And, sometimes, mama just needs a moment of solace, too. Sometimes I need him, but I know he’s not mine right now. He belongs to our community for 10+ hours a day. They’re counting on him to keep them safe.

So, sometimes (like now), I sit and cry on my bed until I can get it together enough tuck little boy in myself. Rationally, I’ll remember that someone else’s family is going to be safer on the road because my husband was there. Selfishly, that moment of enlightenment comes later. Sometimes, if I’m brutally and the ugly kind of honest, I have a hard time reminding myself that people are worth what he sacrifices for them.

It’s only compounded when I read things about him or his department. I have even heard them with my own ears coming from the back of his cruiser.

“(Expletive) pig.”
“(Expletive) racist piece of (expletive).”

Not to mention the threats he bears against himself and his family. Heaven forbid they take responsibility for the fact he’s dealing with them, right?

I just sit and pray that God reaches these same people before they run out of chances. If they only knew how he’s fed the hungry, put himself in harm’s way and spent hard nights wondering about those he’s come across. I can’t explain to them why they’re wrong. It doesn’t matter.

Sometimes seeing all the Saturday group dinners and date night posts makes me want to throw my phone violently against a wall because it’s only our Tuesday.

So, now I’ll wait for “10-7, signal 1” and breathe easily knowing that he’s mine for a minute. Then he will sleep until it’s nearly time for “10-8,” and we will do it all again.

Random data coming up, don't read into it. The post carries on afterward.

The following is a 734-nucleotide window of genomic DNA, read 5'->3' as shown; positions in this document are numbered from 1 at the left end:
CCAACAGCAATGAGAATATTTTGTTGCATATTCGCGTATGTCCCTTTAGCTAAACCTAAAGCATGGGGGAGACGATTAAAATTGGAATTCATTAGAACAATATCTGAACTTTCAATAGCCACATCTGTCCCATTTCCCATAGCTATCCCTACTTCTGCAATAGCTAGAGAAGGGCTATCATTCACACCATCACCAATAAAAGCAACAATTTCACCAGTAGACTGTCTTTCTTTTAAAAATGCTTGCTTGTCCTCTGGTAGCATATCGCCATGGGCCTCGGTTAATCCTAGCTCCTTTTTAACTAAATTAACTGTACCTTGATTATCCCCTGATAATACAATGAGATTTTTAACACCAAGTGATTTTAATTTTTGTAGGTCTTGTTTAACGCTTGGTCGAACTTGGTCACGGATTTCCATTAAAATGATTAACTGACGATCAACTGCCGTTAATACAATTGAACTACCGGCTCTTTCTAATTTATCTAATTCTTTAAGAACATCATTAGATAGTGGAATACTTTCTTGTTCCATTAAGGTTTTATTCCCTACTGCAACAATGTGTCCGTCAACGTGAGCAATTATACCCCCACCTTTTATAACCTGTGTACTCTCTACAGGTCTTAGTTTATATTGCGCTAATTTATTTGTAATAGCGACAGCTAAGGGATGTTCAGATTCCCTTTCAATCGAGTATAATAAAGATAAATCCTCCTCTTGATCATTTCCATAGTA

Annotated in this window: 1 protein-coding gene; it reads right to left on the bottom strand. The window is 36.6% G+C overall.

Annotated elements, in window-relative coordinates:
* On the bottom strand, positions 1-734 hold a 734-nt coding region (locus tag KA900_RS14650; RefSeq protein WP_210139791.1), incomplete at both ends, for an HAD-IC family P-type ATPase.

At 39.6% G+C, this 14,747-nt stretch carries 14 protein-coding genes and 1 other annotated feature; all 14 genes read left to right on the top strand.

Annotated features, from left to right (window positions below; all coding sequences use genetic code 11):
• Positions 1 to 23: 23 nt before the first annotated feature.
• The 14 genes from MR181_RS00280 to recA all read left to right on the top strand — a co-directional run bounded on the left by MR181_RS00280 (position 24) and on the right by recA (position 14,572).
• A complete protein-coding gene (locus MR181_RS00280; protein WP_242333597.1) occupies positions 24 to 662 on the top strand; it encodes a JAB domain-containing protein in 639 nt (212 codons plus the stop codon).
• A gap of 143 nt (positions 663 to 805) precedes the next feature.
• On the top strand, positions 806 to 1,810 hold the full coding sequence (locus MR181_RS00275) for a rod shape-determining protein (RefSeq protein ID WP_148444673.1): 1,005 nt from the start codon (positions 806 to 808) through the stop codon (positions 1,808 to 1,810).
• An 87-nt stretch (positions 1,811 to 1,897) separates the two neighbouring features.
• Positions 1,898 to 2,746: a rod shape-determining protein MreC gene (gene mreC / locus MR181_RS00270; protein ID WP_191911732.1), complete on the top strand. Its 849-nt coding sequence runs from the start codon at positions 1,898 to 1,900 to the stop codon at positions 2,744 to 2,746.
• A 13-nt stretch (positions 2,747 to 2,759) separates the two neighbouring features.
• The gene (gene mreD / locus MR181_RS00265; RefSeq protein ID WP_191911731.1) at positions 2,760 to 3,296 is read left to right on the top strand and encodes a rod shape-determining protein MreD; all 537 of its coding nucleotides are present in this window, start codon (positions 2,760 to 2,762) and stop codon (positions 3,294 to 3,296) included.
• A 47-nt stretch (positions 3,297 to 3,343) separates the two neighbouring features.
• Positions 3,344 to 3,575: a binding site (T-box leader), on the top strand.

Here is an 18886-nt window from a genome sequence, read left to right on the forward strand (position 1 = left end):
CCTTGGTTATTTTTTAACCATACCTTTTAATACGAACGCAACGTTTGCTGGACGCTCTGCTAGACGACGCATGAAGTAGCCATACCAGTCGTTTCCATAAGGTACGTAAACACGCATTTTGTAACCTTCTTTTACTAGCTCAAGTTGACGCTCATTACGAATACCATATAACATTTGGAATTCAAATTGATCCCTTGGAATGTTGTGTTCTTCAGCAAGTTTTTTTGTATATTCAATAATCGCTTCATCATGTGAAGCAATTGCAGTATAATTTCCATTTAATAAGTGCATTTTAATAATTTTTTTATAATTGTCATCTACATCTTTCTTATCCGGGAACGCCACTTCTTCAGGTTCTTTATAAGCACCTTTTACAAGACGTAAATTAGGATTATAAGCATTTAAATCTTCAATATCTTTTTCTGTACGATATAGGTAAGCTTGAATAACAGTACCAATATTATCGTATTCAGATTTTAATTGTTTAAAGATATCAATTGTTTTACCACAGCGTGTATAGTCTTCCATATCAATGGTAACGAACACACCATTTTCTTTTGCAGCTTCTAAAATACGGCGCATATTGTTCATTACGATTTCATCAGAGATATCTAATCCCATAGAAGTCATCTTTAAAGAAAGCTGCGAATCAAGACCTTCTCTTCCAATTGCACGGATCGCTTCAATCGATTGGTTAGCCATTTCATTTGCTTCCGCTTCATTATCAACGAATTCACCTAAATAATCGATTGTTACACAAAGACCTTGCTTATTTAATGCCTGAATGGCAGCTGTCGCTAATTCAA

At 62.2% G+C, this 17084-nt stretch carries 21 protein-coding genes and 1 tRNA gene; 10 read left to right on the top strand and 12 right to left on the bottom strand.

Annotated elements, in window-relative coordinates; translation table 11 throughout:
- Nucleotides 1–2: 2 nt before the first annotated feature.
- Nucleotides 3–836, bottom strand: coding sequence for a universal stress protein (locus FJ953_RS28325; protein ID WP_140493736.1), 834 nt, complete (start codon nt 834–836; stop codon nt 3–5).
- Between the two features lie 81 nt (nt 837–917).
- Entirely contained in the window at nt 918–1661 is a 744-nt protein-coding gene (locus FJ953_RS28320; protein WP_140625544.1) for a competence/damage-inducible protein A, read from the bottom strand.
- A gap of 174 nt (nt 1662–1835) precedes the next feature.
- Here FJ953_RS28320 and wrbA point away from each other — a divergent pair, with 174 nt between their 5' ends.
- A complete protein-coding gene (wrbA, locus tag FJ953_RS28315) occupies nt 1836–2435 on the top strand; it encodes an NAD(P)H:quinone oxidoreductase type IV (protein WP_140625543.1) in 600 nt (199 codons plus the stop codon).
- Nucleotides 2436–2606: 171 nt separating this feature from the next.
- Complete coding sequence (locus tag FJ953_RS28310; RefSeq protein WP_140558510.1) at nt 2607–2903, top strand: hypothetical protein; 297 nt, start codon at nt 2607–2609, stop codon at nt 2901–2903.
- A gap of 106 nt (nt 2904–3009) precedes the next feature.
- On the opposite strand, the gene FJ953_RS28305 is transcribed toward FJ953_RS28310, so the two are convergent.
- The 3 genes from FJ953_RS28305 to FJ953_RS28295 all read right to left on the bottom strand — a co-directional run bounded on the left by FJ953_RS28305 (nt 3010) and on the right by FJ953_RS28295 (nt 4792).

I am so proud of all he does, but some days are harder than others. God bless every police wife who understands.

Hold on

If I could tell myself anything a year ago today, it would be to hold on.

Today marks the day we discovered a heartbeat after I miscarried at home. It was the most hopeful day of my life after the worst of storms the night before. We wouldn’t meet that sweet baby either, whom we named Samuel, but I wish I’d known what a beautiful rainbow was on the way. God is good. Even if we hadn’t been given P, who is currently rolling and kicking to remind me she’s there, He is good!! He offers hope and grace, while I certainly deserve neither.

Rainbow

priscilla 20w spanddand.png

I haven’t written since last August, and there has been so much happening.  Notably, this…

In January, I found I was still not myself after the miscarriages. I wasn’t feeling back “on board” with life. The holidays were terrible, and I just couldn’t get my footing.  I went to the doctor in hopes of getting help with my anxiety, and was reminded instead of God’s great sense of humor.

“We didn’t even have to wait 3 minutes. You’re pregnant!!”

And so I was.  The first 8 weeks, especially, were almost too much. I was so full of anxiety that the joy of what was happening escaped me. I felt like I was holding my breath the entire time.

Now we are at 20 weeks. Halfway through and rolling along. So far, Priscilla (the baby) is doing wonderfully.  I am still on edge, to the point that when the doctor calls or texts, it usually starts with “DON’T PANIC.” They’ve been very patient with my quirks, but they’ve understood the battles we’ve faced as well.

Thank you, God, for your many blessings. Looking forward to getting to know our precious little girl.